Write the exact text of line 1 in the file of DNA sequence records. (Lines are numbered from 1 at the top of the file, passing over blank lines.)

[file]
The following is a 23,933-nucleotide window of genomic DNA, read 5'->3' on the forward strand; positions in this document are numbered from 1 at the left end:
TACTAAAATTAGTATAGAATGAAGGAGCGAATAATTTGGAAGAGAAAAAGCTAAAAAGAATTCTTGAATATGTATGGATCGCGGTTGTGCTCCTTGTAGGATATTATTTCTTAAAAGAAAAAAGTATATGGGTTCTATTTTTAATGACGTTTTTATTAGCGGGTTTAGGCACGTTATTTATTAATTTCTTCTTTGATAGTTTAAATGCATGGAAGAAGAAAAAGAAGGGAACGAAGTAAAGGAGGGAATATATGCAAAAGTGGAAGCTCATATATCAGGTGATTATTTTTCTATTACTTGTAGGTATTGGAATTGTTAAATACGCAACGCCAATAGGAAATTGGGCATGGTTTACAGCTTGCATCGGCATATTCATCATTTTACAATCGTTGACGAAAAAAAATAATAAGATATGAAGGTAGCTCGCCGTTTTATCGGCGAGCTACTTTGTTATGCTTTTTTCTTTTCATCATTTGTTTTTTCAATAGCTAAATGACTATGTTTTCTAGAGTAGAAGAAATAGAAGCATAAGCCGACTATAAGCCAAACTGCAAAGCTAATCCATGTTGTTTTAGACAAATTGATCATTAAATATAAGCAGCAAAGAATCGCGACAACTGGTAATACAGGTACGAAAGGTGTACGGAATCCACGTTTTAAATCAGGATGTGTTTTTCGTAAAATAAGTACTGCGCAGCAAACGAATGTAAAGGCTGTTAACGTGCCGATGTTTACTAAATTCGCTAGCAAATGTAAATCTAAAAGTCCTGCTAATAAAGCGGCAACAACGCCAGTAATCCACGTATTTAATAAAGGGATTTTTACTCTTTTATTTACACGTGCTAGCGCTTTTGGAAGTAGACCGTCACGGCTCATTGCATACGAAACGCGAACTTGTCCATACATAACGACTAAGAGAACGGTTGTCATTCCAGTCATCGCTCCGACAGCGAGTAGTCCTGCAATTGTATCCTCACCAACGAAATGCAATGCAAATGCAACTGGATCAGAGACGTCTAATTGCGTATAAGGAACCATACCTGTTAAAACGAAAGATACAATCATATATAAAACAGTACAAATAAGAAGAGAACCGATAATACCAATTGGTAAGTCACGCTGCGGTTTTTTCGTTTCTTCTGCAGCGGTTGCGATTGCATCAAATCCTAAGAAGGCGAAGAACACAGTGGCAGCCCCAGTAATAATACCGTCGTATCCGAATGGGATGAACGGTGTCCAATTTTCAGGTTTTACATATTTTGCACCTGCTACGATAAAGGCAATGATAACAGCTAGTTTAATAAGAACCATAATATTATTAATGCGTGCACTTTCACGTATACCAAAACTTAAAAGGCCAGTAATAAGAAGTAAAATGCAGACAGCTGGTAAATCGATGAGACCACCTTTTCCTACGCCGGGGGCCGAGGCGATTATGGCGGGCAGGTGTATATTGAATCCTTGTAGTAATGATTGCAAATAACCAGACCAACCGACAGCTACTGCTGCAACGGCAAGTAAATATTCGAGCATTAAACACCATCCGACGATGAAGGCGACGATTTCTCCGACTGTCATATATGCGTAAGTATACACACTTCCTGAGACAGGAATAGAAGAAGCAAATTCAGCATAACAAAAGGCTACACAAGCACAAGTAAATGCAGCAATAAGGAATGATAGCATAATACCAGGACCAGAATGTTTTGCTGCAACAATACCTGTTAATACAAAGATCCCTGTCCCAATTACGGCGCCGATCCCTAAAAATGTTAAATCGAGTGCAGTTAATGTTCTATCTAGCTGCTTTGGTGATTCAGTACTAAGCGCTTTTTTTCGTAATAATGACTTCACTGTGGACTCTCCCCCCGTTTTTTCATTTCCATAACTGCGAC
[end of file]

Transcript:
The following is a 23,933-nucleotide window of genomic DNA, read 5'->3' on the forward strand; positions in this document are numbered from 1 at the left end: